Early & Silent Film

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Cottage Road Cinema 1912 – 2012 centenary

Posted by keith1942 on April 23, 2016

 

_61836828_cottagerdLeeds has two vintage cinemas plus several in nearby towns. The oldest surviving and active venue in Leeds is The Cottage Road Cinema which opened on 29th July 1912. It is situated in the Leeds suburb of Headingley and when it opened there were about twenty-two film theatres in the city. By the height of the sound era the city had sixty-eight cinemas. Now the Cottage remains one of only two traditional cinemas in Leeds. The Cottage has a digital projector but still retains one 35mm projector with a tower. The auditorium is long and relatively narrow, rather like a tube. It seats over 400. There is a fairly large screen. And now the cinema has surround sound.

Its 100th birthday was celebrated on the last Sunday in July 2012 with the erection of a ‘Blue Plaque’ and a special ‘classic’ screening. The event was assisted and supported by the Far Headingley Village Society who also produced an illustrated history of the cinema by Eveleigh Bradford. The event was opened by the current proprietor Charles Morris, who owns and runs a chain of six independent cinemas in Yorkshire and Cumbria, Northern Morris Associated Cinemas. It is a sort of antique cinema ‘Roadshow’: The Plaza, Skipton and The Rex, Elland both also opened in 1912, [though only the Cottage and The Plaza have been exhibiting continuously]. And then the Picture House in Keighley had its own anniversary during 1913. The celebration at The Cottage also included short speeches from the staff and the Society, ending with a celebratory poem for the Centenary. The actual screening commenced with a selection of Cinema advertisements from the 1950s and 1960s – including familiar names like Omo and Persil, but with a variety of other firms, including local businesses and holiday resorts. There were also Ministry of Information shorts from the 1940s, featuring the Crazy Gang and Charlie Chester. And some more recent adverts parodying film s like High Noon and Zulu. The patina of time gave these shorts clips an attraction and humour that contemporary clips lack.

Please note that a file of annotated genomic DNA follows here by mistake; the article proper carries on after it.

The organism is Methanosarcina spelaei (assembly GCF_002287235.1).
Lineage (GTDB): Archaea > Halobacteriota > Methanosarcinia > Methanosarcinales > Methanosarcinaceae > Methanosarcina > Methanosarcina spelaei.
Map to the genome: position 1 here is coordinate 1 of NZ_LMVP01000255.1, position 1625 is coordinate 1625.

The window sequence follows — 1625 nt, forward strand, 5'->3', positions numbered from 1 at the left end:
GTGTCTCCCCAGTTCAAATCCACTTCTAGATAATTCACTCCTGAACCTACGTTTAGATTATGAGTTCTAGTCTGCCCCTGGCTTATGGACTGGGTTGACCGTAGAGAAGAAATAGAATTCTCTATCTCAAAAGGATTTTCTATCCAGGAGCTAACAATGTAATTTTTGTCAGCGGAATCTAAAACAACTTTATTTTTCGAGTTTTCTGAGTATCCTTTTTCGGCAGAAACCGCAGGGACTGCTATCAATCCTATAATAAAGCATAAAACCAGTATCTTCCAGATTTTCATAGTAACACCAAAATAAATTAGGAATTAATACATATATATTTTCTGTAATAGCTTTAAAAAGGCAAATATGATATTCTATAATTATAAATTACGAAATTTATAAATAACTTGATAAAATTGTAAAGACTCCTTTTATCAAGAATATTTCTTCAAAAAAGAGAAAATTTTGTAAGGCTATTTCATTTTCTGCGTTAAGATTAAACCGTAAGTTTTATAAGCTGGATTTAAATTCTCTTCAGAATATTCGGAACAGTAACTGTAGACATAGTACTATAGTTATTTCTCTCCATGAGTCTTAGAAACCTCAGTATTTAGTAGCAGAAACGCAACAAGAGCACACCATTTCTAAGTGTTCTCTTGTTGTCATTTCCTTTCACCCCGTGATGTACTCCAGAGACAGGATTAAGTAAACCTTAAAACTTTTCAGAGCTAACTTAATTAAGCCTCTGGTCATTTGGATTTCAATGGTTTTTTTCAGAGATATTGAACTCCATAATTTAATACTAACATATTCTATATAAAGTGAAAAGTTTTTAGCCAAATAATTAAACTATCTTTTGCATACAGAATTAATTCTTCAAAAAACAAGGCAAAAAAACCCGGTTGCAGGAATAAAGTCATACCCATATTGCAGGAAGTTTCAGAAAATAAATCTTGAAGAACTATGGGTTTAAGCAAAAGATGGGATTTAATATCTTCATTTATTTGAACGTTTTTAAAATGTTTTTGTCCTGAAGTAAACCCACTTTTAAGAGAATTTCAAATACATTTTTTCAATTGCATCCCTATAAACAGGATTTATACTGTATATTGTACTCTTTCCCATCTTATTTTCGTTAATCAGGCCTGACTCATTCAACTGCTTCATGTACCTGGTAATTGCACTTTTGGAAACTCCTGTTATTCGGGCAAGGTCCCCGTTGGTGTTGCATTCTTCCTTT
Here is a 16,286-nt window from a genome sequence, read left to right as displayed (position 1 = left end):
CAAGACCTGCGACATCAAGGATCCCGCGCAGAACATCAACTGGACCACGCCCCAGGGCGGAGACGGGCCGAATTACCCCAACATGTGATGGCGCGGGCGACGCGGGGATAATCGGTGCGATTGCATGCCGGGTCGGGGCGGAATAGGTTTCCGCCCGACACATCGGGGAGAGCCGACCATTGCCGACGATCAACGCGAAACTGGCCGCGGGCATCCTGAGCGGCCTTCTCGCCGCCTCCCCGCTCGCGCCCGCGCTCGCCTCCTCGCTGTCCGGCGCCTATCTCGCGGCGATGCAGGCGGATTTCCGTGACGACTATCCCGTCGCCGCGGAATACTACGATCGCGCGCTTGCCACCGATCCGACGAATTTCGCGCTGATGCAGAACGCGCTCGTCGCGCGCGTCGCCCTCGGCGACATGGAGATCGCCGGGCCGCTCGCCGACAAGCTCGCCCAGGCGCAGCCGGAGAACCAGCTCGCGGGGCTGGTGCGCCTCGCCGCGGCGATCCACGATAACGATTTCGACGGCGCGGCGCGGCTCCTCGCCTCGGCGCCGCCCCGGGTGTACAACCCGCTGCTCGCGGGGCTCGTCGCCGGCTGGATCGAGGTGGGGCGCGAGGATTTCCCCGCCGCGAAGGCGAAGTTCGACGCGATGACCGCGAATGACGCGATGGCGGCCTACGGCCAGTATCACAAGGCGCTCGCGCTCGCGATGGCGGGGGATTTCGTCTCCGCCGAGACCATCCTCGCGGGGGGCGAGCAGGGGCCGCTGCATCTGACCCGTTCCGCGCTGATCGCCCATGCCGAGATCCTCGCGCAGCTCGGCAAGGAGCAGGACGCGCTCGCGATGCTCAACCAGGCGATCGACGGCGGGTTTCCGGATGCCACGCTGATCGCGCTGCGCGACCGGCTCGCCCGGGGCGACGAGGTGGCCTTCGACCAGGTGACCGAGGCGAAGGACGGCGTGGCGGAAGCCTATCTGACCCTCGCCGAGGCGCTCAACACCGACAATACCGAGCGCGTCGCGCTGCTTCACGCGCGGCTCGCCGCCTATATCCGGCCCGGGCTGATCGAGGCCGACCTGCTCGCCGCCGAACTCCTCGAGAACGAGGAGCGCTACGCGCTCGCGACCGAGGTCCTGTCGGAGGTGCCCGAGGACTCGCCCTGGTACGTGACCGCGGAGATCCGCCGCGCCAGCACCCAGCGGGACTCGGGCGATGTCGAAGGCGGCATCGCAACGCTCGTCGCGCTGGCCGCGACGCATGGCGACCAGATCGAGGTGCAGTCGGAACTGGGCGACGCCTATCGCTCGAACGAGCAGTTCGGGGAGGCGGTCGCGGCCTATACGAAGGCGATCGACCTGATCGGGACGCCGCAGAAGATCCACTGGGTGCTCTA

Cottage blue plaque

The main feature was the 1967 black and white comedy The Smallest Show on Earth. This is a comic paean to the days when going to the cinema was the main [even only] way to enjoy film. It also celebrates the traditional style cinema, both in terms of technology and also in positioning of the audience. So while not as old as the cinema it was an appropriate feature for the occasion. In fact is includes a brief sequence where we watch the screening of an old silent movie, one that I assume was actually screened at some point at The Cottage.The screening had an intermission halfway through the film, a traditional device in cinemas to bump up sales of soft drinks and ice creams. However, given the plot line of the feature this seemed quite appropriate. The screening of a worn but fairly good 35mm print was fine.

A great evening. The whole event was enjoyed by an almost capacity house (it seats 468), who applauded the introduction, applauded the advertisements, and finally applauded the feature. Hopefully the Cottage Road Cinema will survive to add to its long career. It is still going in 2016. The most recent archival screening was Casablanca on 35mm. This film was preceded by classic adverts from the owners collection along with some Ministry of Information shorts from the 1940s and 1950s. Taking advantage of digital technology the staff screened the projectionist setting up the 35mm machine and starting the film screening.

There is more on the Cottage Road Cinema WebPages.

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